A media-fueled mommy war over a new breastfeeding study was exploded across Twitter and Facebook. Last week, a colleague and friend of mine emailed me the new study with a note, “See, I told you. It’s not worth it.”
The study she sent me was, of course, the widely reported sibling study by Colen and Ramey that concluded breastfeeding has no effect on long-term child well-being. As for “it’s not worth it,” she was referred to my decision on quitting my journalism job. I left my position as a staff writer when my son was six months old just to say no to a working environment that’s very unfriendly to nursing mothers.
Now I had to look into the study. After all, it’s the first time that some researchers studied the long-term impacts of breastfeeding vs. formula-feeding on American children by comparing siblings, a distinction meant to distinguish the effects of breastfeeding from other effects such as family income, education levels, and social dynamics. Supposedly the study is interesting and worth reading. But does it deliver the best breast milk science?
Outlets like Slate quick to trumpet the study as a confirmation that the benefits of breastfeeding are overstated. “Hopefully this study will give women who don’t want to breastfeed for whatever reason more ammunition to tell the breast-is-best purists to piss off,” wrote Slate contributor Jessica Grose.
And then UC Santa Barbara anthropologist Melanie Martin wrote a rebuttal to that piece. Martin challenged the study’s method with an analogy, “I find 1000 people who, for at least 2 weeks in 2010, drank organic fresh fruit superfood smoothies everyday for breakfast. Then I find 1000 people who did not. I weigh them today, in 2014, and I find that the two groups differed in obesity rates, but between siblings that did and did not drink smoothies, there was no difference in obesity rates. If I concluded from this result that eating healthy isn’t protective against obesity, would I sound like an ass? Yes I would.”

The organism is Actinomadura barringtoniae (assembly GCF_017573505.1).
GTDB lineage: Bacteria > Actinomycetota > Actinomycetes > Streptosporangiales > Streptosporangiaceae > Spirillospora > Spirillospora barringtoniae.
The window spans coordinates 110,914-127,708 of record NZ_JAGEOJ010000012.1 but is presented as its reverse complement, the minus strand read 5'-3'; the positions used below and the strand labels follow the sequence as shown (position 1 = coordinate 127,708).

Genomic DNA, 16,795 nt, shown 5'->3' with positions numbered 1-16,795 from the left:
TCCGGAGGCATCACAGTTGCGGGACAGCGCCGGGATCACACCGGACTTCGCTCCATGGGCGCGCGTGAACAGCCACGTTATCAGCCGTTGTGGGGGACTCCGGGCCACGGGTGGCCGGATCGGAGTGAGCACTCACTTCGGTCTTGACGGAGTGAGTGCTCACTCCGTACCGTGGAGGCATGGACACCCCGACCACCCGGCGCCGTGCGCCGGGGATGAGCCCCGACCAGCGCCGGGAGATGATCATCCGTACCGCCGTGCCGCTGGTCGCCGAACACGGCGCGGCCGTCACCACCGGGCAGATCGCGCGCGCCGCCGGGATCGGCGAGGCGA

Thus, “Colen and Ramey effectively showed that the totality of one’s childhood experiences-and not simply whether one was breastfed or not-is what really explains variation in multifactorial health and behavioral outcomes. Good for them. Also, duh.”
Melissa Bartick, an assistant professor at Harvard Medical School, also criticized the research: “Strong evidence exists for a relationship between breastfeeding and SIDS, necrotizing enterocolitis, hospitalization for lower respiratory tract infections, ear infections, diarrhea, Crohn’s disease, ulcerative colitis, and acute leukemia…But this study looked at only two physical diseases, asthma and obesity. Thus, for the authors to conclude that breastfeeding has ‘no effect on child well-being’ is a gross overstatement and is overtly false.”
Apparently there are two very different perspectives on the new breastfeeding study. The debate may go on, but the takeaway here should not be “don’t bother breastfeeding” as Grose implied, but rather we mothers don’t need to stress out about whether we have to supplement with formula or how long we are going to breastfed. Still, the benefits of breastfeeding cannot be replaced, and for the society it’s worth supporting breastfeeding mothers.
The bottom line is, breastfeeding or formula-feeding is a personal choice but also a health decision. We as adults should make an informed choice. Is the study really the best breast milk science? It seems not to me. Breastfeeding is also a human right. Women who choose to practice the right should be protected. Now, if you ask me, I would still choose not to stay with an employer that’s not friendly to nursing mothers.
TO-WEN TSENG 曾多聞